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Now browsing: Hometown News > Columnist Archives > Business - Ronald Wilson

Know how to take your lumps
Rating: 2.93 / 5 (161 votes)  
Posted: 2006 Feb 23 - 21:02
• If you are about to retire or change jobs, or if your employer is terminating the company retirement plan, you may be eligible to receive a "lump sum distribution" as defined in the Internal Revenue Code. Such a distribution may be substantial and may represent the cornerstone of your retirement security, so it is important to consider your options carefully before making a decision regarding distributions.

If you are about to retire or change jobs, or if your employer is
terminating the company retirement plan, you may be eligible to receive a
"lump sum distribution" as defined in the Internal Revenue Code. Such a
distribution may be substantial and may represent the cornerstone of your
retirement security, so it is important to consider your options carefully
before making a decision regarding distributions.
Basically, you are faced with two main options: Should you take a direct
distribution and pay your taxes now? Or should you roll your distribution
over into a traditional individual retirement account?
If you decide not to roll the distribution over into a traditional IRA,
you must pay tax on the distribution in the year you receive it.
You will, of course, be able to invest the remainder as you please.
The main benefit of paying taxes on your distribution now is that you may
be eligible for special tax treatment. If you were born before 1936, you
may be eligible for 10-year tax-averaging on your lump sum distribution.
Or, if your distribution will include shares of your employer's stock, a
portion of your distribution may be eligible for the new lower capital
gains tax treatment.
If either of these situations exists, you may be able to pay a lower tax
rate than usual on your distribution. If not, your distribution may be
taxed at your ordinary income tax rate so you may want to consider your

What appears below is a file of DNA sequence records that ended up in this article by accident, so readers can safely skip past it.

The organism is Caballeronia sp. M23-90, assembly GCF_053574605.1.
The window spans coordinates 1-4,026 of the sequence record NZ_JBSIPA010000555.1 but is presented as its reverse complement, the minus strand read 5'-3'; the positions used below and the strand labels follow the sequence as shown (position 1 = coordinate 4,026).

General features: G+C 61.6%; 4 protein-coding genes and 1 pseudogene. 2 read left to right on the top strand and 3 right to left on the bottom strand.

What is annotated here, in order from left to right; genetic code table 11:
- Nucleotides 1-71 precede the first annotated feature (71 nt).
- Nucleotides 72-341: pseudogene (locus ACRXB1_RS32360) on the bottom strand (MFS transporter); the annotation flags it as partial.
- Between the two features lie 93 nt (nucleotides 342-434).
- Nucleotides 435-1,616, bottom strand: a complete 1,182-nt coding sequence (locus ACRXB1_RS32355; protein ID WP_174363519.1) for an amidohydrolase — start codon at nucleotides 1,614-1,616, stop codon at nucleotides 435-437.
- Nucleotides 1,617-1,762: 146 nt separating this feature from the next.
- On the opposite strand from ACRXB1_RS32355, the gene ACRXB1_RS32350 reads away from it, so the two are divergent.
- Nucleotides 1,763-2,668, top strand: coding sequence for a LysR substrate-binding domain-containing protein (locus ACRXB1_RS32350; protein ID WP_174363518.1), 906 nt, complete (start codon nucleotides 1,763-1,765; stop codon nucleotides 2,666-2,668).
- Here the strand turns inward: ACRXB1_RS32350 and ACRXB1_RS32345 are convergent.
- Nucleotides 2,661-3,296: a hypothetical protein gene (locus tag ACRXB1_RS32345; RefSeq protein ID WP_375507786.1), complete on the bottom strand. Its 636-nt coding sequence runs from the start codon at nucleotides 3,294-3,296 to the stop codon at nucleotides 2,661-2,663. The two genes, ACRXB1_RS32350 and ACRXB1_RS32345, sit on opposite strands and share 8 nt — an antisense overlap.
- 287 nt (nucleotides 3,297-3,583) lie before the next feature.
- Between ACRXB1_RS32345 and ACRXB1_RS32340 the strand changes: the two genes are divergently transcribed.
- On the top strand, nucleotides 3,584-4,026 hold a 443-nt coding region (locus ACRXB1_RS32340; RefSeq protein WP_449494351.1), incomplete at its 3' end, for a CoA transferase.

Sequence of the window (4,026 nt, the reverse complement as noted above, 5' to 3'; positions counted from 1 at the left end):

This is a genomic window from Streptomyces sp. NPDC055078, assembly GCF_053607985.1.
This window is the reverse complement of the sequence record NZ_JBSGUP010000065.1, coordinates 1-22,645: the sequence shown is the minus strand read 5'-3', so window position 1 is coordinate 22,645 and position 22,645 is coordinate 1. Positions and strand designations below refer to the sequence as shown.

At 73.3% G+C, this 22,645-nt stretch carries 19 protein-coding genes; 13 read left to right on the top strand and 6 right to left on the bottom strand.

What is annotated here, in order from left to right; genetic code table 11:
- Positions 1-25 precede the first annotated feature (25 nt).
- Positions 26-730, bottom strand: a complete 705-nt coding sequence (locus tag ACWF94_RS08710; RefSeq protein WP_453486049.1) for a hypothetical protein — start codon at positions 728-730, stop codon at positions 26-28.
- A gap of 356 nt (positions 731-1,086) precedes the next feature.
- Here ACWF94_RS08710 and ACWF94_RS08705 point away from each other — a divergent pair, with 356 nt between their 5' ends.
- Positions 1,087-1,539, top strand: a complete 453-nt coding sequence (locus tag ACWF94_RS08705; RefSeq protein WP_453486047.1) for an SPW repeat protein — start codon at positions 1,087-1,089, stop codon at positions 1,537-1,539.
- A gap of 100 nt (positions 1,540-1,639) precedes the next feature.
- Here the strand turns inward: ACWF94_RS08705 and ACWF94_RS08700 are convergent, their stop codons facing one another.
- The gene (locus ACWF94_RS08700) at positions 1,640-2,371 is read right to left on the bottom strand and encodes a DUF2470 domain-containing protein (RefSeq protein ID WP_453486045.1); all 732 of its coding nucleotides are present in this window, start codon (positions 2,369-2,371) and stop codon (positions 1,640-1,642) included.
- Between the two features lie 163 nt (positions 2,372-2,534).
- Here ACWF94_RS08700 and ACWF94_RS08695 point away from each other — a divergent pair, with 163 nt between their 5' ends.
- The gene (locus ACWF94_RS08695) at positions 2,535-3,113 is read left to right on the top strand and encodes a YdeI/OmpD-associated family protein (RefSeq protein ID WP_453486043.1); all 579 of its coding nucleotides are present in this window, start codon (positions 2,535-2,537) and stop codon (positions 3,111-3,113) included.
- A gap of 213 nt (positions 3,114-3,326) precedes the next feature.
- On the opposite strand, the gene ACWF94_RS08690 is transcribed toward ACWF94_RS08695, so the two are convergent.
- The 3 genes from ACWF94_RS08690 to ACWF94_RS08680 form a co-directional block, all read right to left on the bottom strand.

second option.
Your second option is to roll the distribution over into a traditional
IRA.
This alternative assures that assets will continue to enjoy tax-deferred
growth to provide for your retirement. Under current IRS regulations, you
need not begin taking distributions from your traditional IRA until you
reach age 70 1/2.
Here are some facts to keep in mind when faced with the distribution
decision:
Only 60 days are permitted between the receipt of your lump sum
distribution and the date of the roll over.
All contributions (pre- and after-tax) and earnings distributed from the
employer's qualified plan may be rolled over.
Regardless of whether it is deductible, it is still possible to make an
annual $4,000 (for 2006) IRA contribution, plus a $1,000 catch-up for those
who have attained age 50, to a traditional or Roth IRA account.
Contributions to the IRA may only be made in cash; but, with a rollover
transaction, if non-cash assets are received as part of the distribution,
they may be rolled into the IRA (e.g. employer stock or mutual fund
shares).
Distributions may be made from a traditional IRA account at any time after
age 59 1/2 free of penalty.
The traditional IRA account provides you with an opportunity to continue
building assets during working years through continued tax-deferred
compounding. There will be no tax implications until you begin to take
distributions.
This continued tax-deferred growth could mean the difference between your
living simply or living well during your "golden years."
Of course, before you decide which strategy best meets your objectives, it
is a good idea to consult with your financial and tax advisors.

Ronald Wilson, a certified public accountant and certified financial
planner, is a financial advisor with Raymond James Financial Services.
Contact him at (561) 844-8448 0r e-mail at ron.wilson@raymondjames.com.




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